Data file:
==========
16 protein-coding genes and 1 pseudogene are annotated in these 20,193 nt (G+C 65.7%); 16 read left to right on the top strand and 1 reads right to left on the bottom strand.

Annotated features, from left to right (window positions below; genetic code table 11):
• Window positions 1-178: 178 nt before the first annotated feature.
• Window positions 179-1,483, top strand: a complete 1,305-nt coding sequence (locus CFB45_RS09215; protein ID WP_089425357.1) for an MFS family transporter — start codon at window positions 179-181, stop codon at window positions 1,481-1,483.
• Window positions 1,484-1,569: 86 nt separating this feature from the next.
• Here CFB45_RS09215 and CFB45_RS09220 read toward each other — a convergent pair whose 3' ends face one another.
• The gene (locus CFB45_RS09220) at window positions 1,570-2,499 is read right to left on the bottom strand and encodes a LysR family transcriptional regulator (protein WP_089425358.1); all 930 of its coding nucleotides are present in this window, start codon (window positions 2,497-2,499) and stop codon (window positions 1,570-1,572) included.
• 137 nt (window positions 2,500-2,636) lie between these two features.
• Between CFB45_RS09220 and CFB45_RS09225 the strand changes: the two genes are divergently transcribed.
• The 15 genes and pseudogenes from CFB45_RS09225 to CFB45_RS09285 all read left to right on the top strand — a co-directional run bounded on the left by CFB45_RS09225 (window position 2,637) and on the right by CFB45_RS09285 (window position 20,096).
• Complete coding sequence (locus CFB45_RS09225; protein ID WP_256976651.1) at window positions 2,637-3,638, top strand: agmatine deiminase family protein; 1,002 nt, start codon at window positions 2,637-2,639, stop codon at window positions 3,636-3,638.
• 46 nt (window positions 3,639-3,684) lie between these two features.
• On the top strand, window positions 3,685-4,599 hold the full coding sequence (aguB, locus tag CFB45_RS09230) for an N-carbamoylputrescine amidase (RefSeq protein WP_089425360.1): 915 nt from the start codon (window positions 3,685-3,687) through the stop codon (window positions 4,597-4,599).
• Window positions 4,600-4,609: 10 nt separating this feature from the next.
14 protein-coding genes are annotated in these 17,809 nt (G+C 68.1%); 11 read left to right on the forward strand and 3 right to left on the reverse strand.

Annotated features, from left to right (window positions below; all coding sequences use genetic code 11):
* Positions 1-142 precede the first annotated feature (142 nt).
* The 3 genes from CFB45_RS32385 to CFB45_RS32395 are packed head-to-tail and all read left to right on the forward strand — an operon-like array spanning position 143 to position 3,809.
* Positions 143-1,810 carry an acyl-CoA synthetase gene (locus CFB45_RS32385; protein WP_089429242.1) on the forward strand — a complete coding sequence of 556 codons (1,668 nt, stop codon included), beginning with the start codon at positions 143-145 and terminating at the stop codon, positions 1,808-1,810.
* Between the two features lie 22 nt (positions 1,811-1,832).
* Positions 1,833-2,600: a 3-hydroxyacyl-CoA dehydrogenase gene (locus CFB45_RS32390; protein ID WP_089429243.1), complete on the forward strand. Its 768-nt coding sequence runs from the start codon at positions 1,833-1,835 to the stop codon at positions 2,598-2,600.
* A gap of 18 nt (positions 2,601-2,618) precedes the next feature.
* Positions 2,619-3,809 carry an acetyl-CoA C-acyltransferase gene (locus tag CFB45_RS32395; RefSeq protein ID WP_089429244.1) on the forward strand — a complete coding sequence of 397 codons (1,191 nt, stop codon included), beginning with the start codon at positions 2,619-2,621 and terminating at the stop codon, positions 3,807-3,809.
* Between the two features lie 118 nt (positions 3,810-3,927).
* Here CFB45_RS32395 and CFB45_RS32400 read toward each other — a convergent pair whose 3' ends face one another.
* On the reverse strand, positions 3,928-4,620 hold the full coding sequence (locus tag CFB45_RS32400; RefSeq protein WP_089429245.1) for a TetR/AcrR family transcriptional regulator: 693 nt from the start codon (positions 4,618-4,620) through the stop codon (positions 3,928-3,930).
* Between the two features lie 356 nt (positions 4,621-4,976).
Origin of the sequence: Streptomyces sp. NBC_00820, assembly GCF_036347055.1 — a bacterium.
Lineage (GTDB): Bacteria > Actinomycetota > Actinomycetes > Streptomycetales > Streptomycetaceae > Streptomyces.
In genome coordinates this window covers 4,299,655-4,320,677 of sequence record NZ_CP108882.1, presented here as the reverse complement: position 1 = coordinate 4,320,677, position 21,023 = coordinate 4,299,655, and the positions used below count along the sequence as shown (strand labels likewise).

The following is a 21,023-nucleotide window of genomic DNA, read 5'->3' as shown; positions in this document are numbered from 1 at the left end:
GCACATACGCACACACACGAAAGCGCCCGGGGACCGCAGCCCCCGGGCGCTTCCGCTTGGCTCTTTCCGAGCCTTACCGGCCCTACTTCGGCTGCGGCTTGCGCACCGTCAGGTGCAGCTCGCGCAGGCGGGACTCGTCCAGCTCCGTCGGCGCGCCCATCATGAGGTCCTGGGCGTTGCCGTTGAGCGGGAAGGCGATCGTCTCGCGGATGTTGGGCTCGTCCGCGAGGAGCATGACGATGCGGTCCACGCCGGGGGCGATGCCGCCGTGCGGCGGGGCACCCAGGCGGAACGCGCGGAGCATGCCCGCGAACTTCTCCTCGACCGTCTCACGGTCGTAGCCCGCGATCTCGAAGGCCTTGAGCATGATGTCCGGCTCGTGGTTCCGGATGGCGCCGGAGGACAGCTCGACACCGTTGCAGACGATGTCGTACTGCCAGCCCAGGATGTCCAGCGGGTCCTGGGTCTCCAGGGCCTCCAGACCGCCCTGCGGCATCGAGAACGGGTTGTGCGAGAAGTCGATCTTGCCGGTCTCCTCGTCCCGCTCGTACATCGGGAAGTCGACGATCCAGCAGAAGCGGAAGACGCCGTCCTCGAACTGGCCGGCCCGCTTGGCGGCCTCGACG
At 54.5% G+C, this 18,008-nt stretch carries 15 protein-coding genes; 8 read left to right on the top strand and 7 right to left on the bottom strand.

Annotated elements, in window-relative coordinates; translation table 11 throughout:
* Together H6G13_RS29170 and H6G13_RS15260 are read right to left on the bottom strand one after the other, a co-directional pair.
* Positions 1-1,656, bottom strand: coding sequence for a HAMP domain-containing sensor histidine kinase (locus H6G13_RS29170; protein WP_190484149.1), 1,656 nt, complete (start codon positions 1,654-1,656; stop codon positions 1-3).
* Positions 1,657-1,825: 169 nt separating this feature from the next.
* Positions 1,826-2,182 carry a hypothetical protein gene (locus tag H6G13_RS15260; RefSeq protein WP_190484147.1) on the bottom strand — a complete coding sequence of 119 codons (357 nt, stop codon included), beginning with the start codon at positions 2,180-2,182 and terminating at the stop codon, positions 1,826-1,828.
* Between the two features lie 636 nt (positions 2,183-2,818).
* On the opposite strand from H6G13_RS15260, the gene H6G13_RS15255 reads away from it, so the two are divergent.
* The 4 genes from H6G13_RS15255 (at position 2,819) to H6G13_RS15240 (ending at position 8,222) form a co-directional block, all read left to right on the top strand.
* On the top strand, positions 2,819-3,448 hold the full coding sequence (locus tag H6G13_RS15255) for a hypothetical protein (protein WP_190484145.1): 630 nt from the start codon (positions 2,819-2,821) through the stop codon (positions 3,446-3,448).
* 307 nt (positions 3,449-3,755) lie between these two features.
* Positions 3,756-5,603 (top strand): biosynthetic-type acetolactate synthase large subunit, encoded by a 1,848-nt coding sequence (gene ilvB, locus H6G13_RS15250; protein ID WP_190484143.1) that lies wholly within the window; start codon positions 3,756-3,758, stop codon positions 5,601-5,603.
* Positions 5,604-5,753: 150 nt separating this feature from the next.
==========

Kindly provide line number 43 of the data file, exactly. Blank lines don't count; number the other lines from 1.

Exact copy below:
* 307 nt (positions 3,449-3,755) lie between these two features.